Quezon City

Quezon City plans to make city-owned buildings solar-powered 

James Patrick Cruz

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Quezon City plans to make city-owned buildings solar-powered 

SOLAR-POWERED. The Quezon City government installs solar panels to its buildings.

Quezon City Government/Facebook

Quezon City Hall installs solar panels to three of its buildings, and plans to make all city-owned structures solar-powered

MANILA, Philippines – Three buildings in the Quezon City Hall complex are now solar-powered, marking a significant step toward the city’s goal of making all its structures energy self-sufficient.

“In QC we aim to prioritize reducing energy demand through efficient building solutions and transitioning to renewable energy sources in all of our city-owned infrastructures,” Mayor Joy Belmonte said in a statement released on Monday, June 17.

In the 15-floor high-rise Main Building, a total of 180 panels were installed, 108 panels in the Legislative Building and about 290 panels in the Treasury Building. 

With these solar panels, Quezon City can save up to around P1.5 million yearly in electrical expenses which could be used to maintain and rehabilitate six daycare centers or four healthcare centers yearly,  City Engineer Dale Perral said. This initiative is also expected to reduce the city’s carbon footprint by 125 tons. 

The solar panels could also be revenue-generating as Perral said that unused energy or excess supply can be sold to Meralco.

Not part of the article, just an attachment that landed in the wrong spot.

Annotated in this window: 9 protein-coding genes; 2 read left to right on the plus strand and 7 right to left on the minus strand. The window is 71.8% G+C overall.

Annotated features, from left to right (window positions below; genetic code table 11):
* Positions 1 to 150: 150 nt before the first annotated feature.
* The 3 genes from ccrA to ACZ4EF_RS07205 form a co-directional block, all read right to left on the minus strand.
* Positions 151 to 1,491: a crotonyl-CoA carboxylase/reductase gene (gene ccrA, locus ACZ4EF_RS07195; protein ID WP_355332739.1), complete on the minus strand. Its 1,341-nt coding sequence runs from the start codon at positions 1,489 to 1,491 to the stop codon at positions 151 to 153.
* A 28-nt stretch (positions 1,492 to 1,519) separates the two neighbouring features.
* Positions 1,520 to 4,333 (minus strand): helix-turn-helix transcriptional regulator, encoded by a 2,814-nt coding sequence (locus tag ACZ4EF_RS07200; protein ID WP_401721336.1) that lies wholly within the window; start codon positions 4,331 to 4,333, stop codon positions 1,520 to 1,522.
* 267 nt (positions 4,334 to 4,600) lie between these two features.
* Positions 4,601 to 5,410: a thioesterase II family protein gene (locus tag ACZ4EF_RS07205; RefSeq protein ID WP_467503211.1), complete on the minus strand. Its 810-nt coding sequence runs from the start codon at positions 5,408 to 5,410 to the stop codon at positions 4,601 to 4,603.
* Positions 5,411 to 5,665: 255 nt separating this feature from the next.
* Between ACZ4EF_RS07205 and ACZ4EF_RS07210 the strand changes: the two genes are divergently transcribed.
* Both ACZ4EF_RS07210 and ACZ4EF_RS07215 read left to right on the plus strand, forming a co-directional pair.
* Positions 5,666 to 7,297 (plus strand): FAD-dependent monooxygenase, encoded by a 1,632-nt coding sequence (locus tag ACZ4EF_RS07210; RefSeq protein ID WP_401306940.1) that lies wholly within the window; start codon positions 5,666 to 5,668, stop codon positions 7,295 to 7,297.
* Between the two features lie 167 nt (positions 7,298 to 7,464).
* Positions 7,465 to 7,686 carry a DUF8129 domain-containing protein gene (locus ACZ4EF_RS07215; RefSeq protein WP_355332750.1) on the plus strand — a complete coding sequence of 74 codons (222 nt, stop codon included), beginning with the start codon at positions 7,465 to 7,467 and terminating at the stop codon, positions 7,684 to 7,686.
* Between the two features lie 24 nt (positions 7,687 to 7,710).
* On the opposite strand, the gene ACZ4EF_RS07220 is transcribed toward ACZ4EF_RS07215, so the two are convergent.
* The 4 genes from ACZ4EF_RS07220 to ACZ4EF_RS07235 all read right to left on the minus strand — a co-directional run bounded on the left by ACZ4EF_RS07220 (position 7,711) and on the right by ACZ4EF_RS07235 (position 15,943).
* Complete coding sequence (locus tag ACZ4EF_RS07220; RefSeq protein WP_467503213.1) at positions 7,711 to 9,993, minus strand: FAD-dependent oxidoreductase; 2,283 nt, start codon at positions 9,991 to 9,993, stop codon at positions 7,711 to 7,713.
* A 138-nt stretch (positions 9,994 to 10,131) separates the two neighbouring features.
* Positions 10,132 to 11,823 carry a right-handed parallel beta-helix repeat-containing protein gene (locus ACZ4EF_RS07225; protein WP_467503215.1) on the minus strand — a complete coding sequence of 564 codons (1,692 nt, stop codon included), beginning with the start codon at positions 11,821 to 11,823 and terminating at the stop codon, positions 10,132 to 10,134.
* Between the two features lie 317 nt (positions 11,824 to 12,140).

The city plans to install over 1,000 solar panels in other city-owned hospitals and schools. Target hospitals include Rosario Maclang Bautista General Hospital, Novaliches District Hospital, and Quezon City General Hospital.

Meanwhile, the schools slated for solar panel installations were Culiat Elementary School, Culiat High School, Judge Feliciano Belmonte Sr. High School, New Era High School, and Tandang Sora Elementary School.

Quezon City’s solar energy transition is funded by the United Kingdom government’s Urban Climate Action Programme, launched in 2021.

In collaboration with Meralco, the Quezon City government plans to open a dedicated service center at the city hall, making it easier for residents to apply for solar energy adoption and net-metering.

The move towards solar energy comes amid electricity supply challenges nationwide.

In April, the Department of Energy advised Filipinos to limit the use of high-energy-consuming devices, such as air conditioners and elevators because of supply problems. This precautionary measure followed a wave of class suspensions due to excessive heat experienced in the same month.

The Quezon City local government is also urging the private sector to comply with and support the City’s Green Building Ordinance, contributing to the development of a greener, more sustainable urban environment.

Quezon City has been proactive in promoting green policies. In 2019, Belmonte signed an ordinance which bans single-use plastics in hotels, restaurants, and other similar establishments in the city. 

In partnership with Greenpeace, the Quezon City government also launched the “Kuha sa Tingi” program in July 2023. This livelihood initiative offers consumers affordable and convenient alternatives to sacheted products through simple reuse and refill systems in sari-sari stores. Belmonte said that they plan to expand the campaign to 1,000 stores. 

Quezon City is at the forefront of active transport with its progressive bike policies and infrastructure. In the 2023 Mobility Awards, it earned the title of the most bicycle-friendly city, achieving a “gold rating.” – Rappler.com

On Rappler, we have created a dedicated space for stories and reports about liveability in Philippine cities. Learn more about the #MakeManilaLiveable movement here.

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James Patrick Cruz

Patrick Cruz is a researcher and writer for Rappler’s governance cluster. Before transferring to Rappler's Research team, he covered local governments focusing on Metro Manila.